It has been a memorable year for Cork teenager Nicola Tuthill.
The 19-year-old has managed to elevate herself to second on the Irish All-Time list in the Hammer Throw, represent her country at senior international level for the first time and last August finish eighth at the World U20 Championships in Cali, Colombia.
Not a bad eleven months.
Then factor into the equation that she spent a considerable amount of time before that out injured, recovering from a dislocated and fractured elbow she sustained while competing at the European Throwing Cup in Portugal.
It has taken years of hard graft for the Biological, Biomedical and Biomolecular Science student at UCD to get to where she is now.
In truth like most developing athletes she has been helped significantly by those closest to her – her parents Norman and Colette.
While studying for her Junior Cert, Tuthill was forced to trek across Bandon to her club’s track while her siblings sat in the car waiting for her to complete her session’s doing their own homework.
The considerable time that took up gradually began to take its toll on all involved, so Norman came up with a genius idea of building a hammer cage at home on their family farm.
“It made more sense,” says Tuthill.
“I’m based in Cork for the summer so I’m training there every day.”
The at-home facility has played its part in Tuthill’s most recent success – making her senior international debut and improving her own Irish U23 record at the European Team Championships in Poland, where she threw a massive 67.85m.
Coached by Killian Barry, Roland Korom, and Kevin Warner, Tuthill now has bigger goals on her mind, the first of which is to become a 70m thrower.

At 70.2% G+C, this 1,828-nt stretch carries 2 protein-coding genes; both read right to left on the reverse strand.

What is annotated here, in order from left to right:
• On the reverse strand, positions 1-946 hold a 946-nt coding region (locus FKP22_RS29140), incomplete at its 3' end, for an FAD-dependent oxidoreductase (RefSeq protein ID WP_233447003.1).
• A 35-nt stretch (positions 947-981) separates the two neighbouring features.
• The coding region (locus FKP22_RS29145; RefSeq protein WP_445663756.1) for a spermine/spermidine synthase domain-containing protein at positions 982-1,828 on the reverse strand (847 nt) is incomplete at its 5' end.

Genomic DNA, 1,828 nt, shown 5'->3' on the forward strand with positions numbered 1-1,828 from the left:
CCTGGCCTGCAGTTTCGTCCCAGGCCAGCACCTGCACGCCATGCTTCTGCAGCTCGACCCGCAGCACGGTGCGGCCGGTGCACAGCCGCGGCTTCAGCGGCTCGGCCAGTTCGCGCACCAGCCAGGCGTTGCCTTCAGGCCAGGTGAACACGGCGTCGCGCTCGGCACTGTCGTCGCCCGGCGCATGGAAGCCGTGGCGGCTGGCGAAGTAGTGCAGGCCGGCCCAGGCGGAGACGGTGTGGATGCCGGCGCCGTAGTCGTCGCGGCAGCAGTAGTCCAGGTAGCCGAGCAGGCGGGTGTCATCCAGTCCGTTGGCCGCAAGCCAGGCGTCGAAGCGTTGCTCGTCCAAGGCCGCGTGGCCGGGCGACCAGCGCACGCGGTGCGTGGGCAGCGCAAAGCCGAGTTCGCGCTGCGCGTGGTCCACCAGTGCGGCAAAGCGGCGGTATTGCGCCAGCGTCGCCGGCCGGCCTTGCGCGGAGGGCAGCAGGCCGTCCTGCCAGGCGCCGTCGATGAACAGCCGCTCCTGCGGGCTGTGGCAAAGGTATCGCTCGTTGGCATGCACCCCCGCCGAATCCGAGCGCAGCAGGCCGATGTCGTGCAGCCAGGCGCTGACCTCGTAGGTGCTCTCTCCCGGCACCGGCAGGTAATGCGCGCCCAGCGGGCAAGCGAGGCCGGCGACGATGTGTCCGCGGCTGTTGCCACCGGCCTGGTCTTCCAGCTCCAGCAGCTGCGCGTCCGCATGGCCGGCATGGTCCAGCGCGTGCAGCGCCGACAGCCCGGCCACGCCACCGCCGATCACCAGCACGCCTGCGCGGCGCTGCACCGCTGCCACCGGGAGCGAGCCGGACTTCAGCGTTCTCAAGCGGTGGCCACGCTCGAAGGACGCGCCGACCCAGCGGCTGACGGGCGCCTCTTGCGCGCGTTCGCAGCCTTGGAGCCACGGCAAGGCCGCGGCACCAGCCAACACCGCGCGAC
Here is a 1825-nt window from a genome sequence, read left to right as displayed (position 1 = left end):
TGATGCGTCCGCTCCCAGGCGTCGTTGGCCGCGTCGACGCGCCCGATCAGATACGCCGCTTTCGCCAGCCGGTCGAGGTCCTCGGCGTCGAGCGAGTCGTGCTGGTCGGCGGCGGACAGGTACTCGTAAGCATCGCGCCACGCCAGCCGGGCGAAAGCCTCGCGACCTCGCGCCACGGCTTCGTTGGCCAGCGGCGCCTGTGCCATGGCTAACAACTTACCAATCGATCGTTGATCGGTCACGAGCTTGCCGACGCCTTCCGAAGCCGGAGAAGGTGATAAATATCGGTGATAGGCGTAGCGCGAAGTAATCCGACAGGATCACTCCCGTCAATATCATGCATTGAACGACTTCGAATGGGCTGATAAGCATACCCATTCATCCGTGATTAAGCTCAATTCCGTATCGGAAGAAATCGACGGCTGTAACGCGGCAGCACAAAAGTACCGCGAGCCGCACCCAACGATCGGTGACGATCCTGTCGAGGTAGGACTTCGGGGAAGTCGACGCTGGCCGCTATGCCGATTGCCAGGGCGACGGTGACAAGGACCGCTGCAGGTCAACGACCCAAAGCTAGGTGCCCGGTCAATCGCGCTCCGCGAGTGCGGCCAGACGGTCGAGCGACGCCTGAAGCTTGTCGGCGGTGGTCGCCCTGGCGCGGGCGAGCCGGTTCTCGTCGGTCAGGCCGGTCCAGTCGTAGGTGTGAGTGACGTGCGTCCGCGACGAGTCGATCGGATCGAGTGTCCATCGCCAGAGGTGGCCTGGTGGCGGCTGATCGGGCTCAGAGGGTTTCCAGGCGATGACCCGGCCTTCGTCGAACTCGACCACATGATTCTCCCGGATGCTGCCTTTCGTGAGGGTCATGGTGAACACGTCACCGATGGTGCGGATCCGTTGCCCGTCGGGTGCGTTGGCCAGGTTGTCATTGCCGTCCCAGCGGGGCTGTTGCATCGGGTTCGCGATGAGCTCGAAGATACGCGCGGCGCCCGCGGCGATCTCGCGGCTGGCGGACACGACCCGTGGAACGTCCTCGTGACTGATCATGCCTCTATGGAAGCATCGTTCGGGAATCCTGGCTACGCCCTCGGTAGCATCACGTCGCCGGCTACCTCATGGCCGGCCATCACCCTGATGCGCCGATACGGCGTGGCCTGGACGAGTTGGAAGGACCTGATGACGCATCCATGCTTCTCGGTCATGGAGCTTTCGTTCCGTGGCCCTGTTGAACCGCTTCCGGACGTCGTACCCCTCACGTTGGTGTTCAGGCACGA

Nicola Tuthill striving for more
What are the areas that she needs to work on to get there?
“I think in general just strength and technique, there’s always improvements to be made there, speed as well, so hopefully with another few years I can add extra strength and technique together I might be able to push it out over 70m,” she says.
That would get her ever closer to the 73.21m national record set by Kilkenny woman Eileen O’Keefe in 2007, a role model Tuthill says that she would “love” to meet.
“It was more when I started getting into the hammer myself that I started reading articles about her, I wouldn’t have heard about her when I was younger.”
O’Keefe represented Ireland at the 2008 Olympics in Beijing and in years to come Tuthill will look to follow in her footsteps and become Ireland’s next Olympian in an event which the country has a rich tradition in.
While she feels a place at next summer’s European Championships in Rome is realistic, she is fully aware that reaching the pinnacle of the sport in thirteen months’ time is going to prove challenging.
“Every athlete’s dream is the Olympics.
“I’d want to be throwing 73m a fair bit to be out at that standard (qualifying),” she adds.
“You never know but 2028 might be a more realistic goal.”